Greece: Concern over criminal charges against investigative reporters
The undersigned international media freedom and freedom of expression organisations today register their concern over the serious criminal charges levelled against two investigative journalists in Greece linked to their reporting on a major corruption scandal. Our organisations are following these two legal cases with utmost scrutiny given the obvious concerns they raise with regard to press freedom. Authorities must issue guarantees that the process is demonstrably independent and free of any political interference.
On January 19, Kostas Vaxevanis, a veteran investigative journalist and publisher of the newspaper Documento, testified at the Special High Court on four criminal charges of conspiracy to abuse power through his newspaper’s reporting on the Novartis pharmaceutical scandal. Under the penal code, Vaxevanis faces five years of imprisonment if found guilty, with a maximum sentence of 20 years. His newspaper has condemned the criminal charges as a politically motivated attack aimed at silencing a media critic which unveiled the scandal.
Ioanna Papadakou, a former investigative journalist and television host, is set to appear before a court on January 25 on separate but similar charges of being part of a criminal organisation which conspired to fabricate news stories about the Novartis case and the so-called “Lagarde list”, including the alleged extortion of a businessman through critical coverage. Papadakou has rejected the case as “blatant violation of the rule of law”. A Greek MEP from the ruling party and the Board of Directors of the Panhellenic Federation of Journalists’ Union (POESY – PFJU) have both expressed concern about the prosecution of the journalists. Neither journalist has yet been formally indicted.
The summons of Vaxevanis and Papadakou to testify are part of a wider parliamentary investigation into allegations of political conspiracy and abuse of power involving Greek judge and politician Dimitris Papagelopoulos, a former deputy minister in the previous Syriza government. Papagelopoulos is accused of falsely incriminating political opponents through the Novartis pharmaceutical scandal. The probe, launched by the current New Democracy government, has in turn faced accusations of politicisation.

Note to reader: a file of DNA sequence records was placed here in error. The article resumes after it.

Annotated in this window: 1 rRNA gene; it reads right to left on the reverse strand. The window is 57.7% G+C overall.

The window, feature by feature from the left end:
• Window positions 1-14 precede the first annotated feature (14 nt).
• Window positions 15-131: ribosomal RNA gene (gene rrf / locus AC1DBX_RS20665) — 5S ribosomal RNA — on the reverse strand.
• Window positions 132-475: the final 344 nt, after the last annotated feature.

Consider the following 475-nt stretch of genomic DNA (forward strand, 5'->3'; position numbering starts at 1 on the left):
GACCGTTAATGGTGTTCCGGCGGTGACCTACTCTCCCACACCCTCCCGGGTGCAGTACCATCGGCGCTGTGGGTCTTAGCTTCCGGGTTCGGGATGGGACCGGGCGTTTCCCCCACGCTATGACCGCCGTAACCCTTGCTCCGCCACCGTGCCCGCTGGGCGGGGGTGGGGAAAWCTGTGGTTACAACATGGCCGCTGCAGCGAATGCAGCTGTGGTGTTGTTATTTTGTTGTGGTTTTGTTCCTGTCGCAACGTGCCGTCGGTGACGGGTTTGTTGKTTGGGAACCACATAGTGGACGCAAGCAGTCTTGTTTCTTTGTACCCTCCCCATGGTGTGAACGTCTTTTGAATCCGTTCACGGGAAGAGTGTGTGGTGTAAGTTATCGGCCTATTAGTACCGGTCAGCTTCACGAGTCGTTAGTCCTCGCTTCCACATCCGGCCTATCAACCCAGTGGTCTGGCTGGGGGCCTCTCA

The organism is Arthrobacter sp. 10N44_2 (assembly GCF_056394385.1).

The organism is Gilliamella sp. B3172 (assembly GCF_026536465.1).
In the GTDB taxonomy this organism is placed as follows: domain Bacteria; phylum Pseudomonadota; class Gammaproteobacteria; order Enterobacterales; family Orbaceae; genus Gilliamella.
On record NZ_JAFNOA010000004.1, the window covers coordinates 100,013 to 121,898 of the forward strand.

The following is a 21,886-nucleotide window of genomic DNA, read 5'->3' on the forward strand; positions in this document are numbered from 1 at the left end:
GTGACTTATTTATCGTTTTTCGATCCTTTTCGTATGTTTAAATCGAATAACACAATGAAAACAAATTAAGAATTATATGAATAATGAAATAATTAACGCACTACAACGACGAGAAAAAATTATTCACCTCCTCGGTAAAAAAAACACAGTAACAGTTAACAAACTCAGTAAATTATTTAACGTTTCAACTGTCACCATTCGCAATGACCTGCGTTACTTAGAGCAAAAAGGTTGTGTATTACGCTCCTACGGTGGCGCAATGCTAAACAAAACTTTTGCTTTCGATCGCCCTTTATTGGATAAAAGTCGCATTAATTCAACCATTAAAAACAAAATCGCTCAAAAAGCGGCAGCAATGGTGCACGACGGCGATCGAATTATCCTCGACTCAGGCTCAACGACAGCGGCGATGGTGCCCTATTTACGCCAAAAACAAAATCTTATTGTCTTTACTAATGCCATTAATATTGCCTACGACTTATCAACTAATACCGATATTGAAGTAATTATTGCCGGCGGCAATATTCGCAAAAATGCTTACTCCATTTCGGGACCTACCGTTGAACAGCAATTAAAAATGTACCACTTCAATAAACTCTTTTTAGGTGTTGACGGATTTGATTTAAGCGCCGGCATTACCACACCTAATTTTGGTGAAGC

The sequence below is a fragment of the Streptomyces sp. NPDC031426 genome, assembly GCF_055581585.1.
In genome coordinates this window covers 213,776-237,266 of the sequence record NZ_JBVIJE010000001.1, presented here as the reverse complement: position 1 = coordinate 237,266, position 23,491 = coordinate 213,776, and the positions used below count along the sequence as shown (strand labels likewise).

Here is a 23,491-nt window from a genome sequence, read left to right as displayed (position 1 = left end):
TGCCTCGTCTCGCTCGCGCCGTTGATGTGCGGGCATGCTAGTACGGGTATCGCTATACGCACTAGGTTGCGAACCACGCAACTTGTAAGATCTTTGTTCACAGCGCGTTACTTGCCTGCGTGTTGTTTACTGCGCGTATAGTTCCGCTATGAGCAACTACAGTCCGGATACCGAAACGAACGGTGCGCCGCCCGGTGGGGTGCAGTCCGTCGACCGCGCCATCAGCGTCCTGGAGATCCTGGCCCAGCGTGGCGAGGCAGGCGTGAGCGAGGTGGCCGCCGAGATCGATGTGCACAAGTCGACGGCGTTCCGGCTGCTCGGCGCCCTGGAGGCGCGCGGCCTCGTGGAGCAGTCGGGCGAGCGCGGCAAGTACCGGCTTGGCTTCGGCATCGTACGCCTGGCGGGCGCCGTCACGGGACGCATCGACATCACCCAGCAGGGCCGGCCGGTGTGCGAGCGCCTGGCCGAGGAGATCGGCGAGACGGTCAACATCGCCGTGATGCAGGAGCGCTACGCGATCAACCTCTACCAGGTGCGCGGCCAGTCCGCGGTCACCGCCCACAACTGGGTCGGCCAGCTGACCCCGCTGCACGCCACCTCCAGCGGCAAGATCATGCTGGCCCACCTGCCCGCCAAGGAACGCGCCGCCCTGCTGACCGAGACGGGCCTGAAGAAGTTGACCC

Our organisations are closely following this case. The criminal charges against Kostas Vaxevanis and Ioanna Papadakou are extremely serious and carry heavy prison sentences. The nature of the charges, their connection to investigative reporting on corruption, and the potential imprisonment of two journalists in an EU Member State, raise legitimate concerns regarding press freedom and demand utmost scrutiny. Until commenting further, we await more detailed information from the Special Investigator about the specificities of the charges against both journalists.
What is absolutely clear is that judicial authorities examining this matter must act with full regard for press freedom standards and the function of investigative journalism in democratic societies. Moreover, given the politicisation of the wider affair, it is essential that guarantees are in place to ensure that judicial authorities act with complete independence in this case. We will continue to closely monitor both cases and have submitted alerts to Mapping Media Freedom (MMF) and the Council of Europe’s platform for the safety and protection of journalists.
In the coming weeks, the Media Freedom Rapid Response (MFRR) is due to publish the findings of our recent online press freedom mission to Greece. Our organisations are already increasingly concerned about the challenging climate facing independent journalism in the country, including vexatious lawsuits against journalists. Greece is firmly in the spotlight in terms of threats to media freedom. We sincerely hope these cases will not become a matter of major international concern.